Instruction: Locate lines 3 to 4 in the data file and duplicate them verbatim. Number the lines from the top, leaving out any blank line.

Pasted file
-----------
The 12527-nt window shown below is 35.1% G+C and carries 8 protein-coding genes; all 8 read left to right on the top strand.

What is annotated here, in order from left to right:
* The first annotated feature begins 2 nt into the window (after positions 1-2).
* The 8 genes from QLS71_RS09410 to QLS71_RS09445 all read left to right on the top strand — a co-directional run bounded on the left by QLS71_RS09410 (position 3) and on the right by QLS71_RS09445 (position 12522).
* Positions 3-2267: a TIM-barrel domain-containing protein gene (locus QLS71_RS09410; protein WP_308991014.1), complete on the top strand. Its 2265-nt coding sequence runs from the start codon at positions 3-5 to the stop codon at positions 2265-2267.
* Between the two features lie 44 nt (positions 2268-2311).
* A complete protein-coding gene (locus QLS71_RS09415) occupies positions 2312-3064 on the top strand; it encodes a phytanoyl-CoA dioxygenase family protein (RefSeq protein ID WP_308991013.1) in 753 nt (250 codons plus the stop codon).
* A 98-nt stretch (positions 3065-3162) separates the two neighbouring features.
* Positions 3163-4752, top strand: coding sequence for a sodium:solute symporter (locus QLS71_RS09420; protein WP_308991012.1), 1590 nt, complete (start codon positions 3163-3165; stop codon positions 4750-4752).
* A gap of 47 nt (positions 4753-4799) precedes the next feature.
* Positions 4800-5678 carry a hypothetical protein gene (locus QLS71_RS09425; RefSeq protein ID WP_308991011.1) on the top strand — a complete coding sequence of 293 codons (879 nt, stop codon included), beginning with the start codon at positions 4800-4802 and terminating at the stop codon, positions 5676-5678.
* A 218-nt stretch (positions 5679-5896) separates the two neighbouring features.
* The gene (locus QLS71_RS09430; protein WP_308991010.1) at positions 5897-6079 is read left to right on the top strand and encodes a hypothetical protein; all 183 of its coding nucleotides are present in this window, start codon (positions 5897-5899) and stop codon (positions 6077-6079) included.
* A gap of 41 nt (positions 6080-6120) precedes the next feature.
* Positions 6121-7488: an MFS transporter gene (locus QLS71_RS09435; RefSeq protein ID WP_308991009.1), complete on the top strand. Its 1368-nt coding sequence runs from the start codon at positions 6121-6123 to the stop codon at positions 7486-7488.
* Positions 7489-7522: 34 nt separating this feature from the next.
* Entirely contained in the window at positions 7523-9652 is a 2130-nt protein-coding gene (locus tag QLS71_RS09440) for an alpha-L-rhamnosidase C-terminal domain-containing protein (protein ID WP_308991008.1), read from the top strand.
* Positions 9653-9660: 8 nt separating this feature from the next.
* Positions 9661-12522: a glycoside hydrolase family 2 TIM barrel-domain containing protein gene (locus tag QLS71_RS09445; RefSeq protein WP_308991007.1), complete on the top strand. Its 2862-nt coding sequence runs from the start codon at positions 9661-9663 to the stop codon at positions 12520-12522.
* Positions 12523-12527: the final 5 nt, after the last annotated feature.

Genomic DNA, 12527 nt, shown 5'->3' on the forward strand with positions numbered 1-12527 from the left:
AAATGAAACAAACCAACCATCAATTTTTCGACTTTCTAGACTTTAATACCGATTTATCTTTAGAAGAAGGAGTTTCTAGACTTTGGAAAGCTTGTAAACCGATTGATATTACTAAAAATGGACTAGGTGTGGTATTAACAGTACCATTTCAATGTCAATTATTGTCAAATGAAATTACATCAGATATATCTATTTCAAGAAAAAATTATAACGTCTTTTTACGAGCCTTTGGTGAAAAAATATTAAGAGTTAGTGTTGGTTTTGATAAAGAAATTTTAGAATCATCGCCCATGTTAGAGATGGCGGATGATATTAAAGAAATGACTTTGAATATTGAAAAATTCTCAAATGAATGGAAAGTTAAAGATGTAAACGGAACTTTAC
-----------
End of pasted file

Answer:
* The first annotated feature begins 2 nt into the window (after positions 1-2).
* The 8 genes from QLS71_RS09410 to QLS71_RS09445 all read left to right on the top strand — a co-directional run bounded on the left by QLS71_RS09410 (position 3) and on the right by QLS71_RS09445 (position 12522).